Deconstructing Mark, Setting the Stage
Mark’s Gospel opens with the announcement of Good News. What exactly is this Good News? Many Western Christian traditions teach that it is Jesus’ sacrifice in exchange for our eternal salvation, a Heavenly life after an earthly death. And all we must do to attain that salvation is to “believe” it.
However, our western, reformed lens distorts and dilutes the message. If we broaden our perspective, we might conclude that the Good News is even better.
And far more difficult to believe.
It is Good News that challenges what we think we know about God and ourselves. It demands hope in the world, or more specifically, in the divine image-bearers of this world.
The Western Church has it partly right. The Good News is about salvation, and faith is imperative for that salvation.
But Mark’s Gospel suggests that our understanding of salvation and faith is skewed. We think of salvation only in terms of life in Heaven and focus on our own salvation. We temper our self-centeredness by sharing this good news, which generally translates to telling others how to live righteously according to our “correct” interpretation.
This is a far less generous way of living than Jesus demonstrated for us. It is a paltry faith that overlooks the bulk of the Gospel story --- the way Jesus lived and the life he encouraged his followers to live too. Focusing on Jesus’ death and resurrection allows us to conveniently evade Jesus’ concern with people’s quality of life. We overlook that he taught his followers to be concerned with the basic life needs of others as well.
A close study of Mark has convinced me that my unease with the “just-believe-Jesus-died-for-you-and-you-shall-inherit-eternal-life” view is justified. The Greek word that is variously translated as “save” or “heal” in this Gospel is sozo, which connotes both physical healing and spiritual salvation.
Let that sink in for a moment. While we tend to think of salvation as a life after death experience, Mark understood salvation as a practical restoration in this life as well. We will also see that Jesus’ touch drew marginalized people — lepers, bleeding women, demon-possessed — back into the life of their community. Again and again, he tells stories of Jesus creating health and abundance for people who had neither. In this life.
Perhaps, if we are to “believe” in Jesus, we should believe that his concerns are our concerns --- we should want health and abundance for our neighbors as much as for ourselves. And do what we can to make it reality.
Jesus’ overwhelming focus on the healing/salvation of others, something which he taught his disciples to emulate, deepens our understanding of salvation. When we concern ourselves with the healing/salvation of others, we are working toward the healing/salvation of the world. Perhaps this is the way each of us finds “our own” individual healing/salvation — losing our self-interest for the sake of Jesus, what he taught, what he did, healing the here-and-now lives of our neighbors.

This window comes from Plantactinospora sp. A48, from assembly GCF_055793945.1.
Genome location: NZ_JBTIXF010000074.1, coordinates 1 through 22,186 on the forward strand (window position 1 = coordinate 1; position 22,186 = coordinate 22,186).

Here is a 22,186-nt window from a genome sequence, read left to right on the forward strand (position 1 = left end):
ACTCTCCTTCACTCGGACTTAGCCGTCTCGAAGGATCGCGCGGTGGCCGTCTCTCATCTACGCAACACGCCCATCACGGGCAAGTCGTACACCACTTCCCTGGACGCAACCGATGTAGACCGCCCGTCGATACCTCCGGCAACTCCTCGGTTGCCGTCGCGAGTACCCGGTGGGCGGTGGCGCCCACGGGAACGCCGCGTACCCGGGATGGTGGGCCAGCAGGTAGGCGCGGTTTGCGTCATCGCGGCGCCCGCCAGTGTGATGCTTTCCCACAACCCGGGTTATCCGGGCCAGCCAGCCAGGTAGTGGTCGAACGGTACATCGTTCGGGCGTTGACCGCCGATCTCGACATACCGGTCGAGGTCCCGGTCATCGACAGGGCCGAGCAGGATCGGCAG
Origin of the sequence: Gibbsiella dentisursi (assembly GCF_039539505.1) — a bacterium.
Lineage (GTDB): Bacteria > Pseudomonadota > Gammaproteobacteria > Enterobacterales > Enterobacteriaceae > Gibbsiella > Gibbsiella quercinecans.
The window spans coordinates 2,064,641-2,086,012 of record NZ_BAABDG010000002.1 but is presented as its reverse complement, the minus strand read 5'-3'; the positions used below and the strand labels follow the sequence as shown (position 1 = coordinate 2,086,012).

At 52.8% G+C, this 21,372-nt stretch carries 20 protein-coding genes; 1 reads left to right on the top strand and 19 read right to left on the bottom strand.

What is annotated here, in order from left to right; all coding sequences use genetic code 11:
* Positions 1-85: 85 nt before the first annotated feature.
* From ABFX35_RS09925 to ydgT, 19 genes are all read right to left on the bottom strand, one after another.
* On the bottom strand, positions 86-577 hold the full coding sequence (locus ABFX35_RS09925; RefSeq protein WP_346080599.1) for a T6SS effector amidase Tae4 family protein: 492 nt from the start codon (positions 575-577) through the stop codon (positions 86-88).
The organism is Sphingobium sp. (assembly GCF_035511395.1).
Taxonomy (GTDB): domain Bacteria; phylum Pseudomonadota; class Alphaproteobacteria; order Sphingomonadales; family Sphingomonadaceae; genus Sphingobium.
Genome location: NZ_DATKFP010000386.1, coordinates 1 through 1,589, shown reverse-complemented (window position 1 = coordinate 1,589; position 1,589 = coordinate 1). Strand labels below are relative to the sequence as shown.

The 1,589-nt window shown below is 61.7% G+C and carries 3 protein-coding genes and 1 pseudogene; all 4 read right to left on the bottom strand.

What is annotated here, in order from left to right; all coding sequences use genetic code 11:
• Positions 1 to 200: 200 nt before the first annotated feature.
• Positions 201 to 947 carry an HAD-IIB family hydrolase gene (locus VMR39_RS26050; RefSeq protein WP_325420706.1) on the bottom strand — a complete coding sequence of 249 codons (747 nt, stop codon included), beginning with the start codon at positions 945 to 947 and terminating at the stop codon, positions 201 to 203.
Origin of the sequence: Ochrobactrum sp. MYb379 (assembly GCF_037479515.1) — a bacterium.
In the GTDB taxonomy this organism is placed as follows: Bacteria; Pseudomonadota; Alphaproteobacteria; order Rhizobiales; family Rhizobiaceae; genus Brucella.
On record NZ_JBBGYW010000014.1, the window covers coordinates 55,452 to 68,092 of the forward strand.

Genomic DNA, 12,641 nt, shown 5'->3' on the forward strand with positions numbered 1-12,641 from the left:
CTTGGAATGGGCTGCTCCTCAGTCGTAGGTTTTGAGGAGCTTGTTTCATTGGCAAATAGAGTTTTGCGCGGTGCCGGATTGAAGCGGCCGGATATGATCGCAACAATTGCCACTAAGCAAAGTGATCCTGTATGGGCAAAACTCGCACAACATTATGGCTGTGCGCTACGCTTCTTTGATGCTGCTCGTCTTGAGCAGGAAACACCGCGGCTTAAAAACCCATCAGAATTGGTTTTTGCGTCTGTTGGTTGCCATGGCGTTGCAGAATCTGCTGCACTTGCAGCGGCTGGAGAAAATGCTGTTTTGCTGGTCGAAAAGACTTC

Together, we work out the salvation of each other, God-in-us recognizing God-in-others and thus building a true community, in which all live with peace, well-being and wholeness.
No wonder this kind of faith was hard for Jesus’ disciples. As it is still hard for us today. We can participate in the practical restoration of people now, but it requires teamwork. Believing in Jesus means uniting, even with people we don’t like, people we would prefer to walk away from, in order to find solutions that bring restoration to the hungry, the homeless, the sick and other outsiders. That is daunting! And tempting to give up before we ever start!
Which brings us to the question --- what is faith anyway?
I have been taught that it is an unwavering certainty. Anything less is the enemy of faith. In spite of the fears and doubts voiced in the Psalms, in spite of the man begging Jesus, “I believe! Help my unbelief!” (Mark 9.24).
Through my study of Mark, I have come to interpret the word faith as something closer to hope. I hope in “God’s Kingdom come, Thy will be done, on Earth, as it is in Heaven.” I hope that salvation is for all people and that we are as capable as Jesus believed – to be His disciples, to go out and make that prayer true. Though the idea of any responsibility partially resting on our shoulders is both terrifying and empowering.
And so, I try to live my life as if the Good News is true, even in the days or moments when I doubt.
For God’s Kingdom to come into being, we must have faith -- faith in the Divine or Holy Spirit in ourselves and in our neighbor, faith that we can overcome our disagreements and find the way -- The Way of Jesus.
So in the opening of Mark, the real questions for me are these…
Do I believe (or hope for) this mysterious Good News that is life-changing, world-changing?
Dare I hope for a better world?
Dare I believe in the goodness of neighbors I disagree with?
Dare I consider that I might be wrong in a political view? A theological view?
Dare I hope in a world full of divine image-bearers who can transform this world?
Do I believe that seemingly impossible things – like life from death -- can happen?
Try to read Mark through this lens. Be curious. See if it changes your reading of the whole gospel story and indeed challenges what you think you know. About God. About your neighbor. About yourself.